SANTIAGO THEORY 1)3)4)
"A system theory of cognition, developed by H. MATURANA and F. VARELA" (F. CAPRA, 1997, p.174)
Santiago is for Santiago de Chile, as both authors are Chileans.
Santiago theory is practically a synonym for autopoiesis.
CAPRA also states: "Mind is not a thing but a process – the process of cognition which is identified with the process of Iife"(Ibid., p. 175)
He resumes the basic ideas of the theory as follows: "In the Santiago theory, cognition is an integral part of the way a living organism interacts with its environment. It does not react to environmental stimuli through a lineal chain of causes and effects, but responds with structural changes in its nonlinear organizationally closed autopoietic network.
This type of response enables the organism to continue its autopoietic organization and thus to continue living in its environment. In other words, the organism's cognitive interaction with its environment is intelligent interaction… manifest in the richness and flexibility of the organism's structural coupling"(1991, p.269)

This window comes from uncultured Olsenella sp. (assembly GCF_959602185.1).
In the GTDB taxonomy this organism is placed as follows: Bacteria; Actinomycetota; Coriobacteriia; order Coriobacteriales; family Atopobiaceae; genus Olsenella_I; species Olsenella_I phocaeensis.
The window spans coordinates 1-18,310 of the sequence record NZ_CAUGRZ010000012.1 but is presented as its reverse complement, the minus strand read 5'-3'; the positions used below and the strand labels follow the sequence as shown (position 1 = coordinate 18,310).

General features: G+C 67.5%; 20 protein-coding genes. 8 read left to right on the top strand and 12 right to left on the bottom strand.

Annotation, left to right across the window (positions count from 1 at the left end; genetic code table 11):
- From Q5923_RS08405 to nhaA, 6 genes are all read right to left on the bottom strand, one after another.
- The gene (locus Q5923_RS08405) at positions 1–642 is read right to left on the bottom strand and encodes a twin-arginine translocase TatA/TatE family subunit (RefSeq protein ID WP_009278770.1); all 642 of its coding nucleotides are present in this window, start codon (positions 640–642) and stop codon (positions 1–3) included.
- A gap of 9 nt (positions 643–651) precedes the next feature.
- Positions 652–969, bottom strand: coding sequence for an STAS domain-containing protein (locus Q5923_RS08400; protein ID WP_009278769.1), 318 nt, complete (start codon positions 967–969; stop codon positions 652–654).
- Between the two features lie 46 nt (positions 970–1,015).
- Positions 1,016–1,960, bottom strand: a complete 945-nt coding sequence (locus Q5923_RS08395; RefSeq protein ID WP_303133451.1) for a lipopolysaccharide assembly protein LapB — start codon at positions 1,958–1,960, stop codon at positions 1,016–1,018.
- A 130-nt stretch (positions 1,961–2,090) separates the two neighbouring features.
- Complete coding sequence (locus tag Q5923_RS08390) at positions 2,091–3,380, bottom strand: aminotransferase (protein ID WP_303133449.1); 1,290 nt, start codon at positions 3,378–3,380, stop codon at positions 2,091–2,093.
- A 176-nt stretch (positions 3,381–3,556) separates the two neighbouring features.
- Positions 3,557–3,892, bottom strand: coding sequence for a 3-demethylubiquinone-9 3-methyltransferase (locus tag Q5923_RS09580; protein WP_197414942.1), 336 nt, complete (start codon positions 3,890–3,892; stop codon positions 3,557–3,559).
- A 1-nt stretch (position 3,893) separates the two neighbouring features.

The basic importance for cognition of the interactions of the living organism with its environment was already clearly sensed by J.von UEXKULL in his theoretic biology and ethology research (1928, 1934) and, in a different way by A. KORZYBSKI in his work about the relations between our perceptions and the way we construct our abstractions, as well as about our very semantically based reactions to our perceptions (1950)
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Bertalanffy Center for the Study of Systems Science (2020). Title of the entry. In Charles François (Ed.), International Encyclopedia of Systems and Cybernetics (2). Retrieved from www.systemspedia.org/[full/url]
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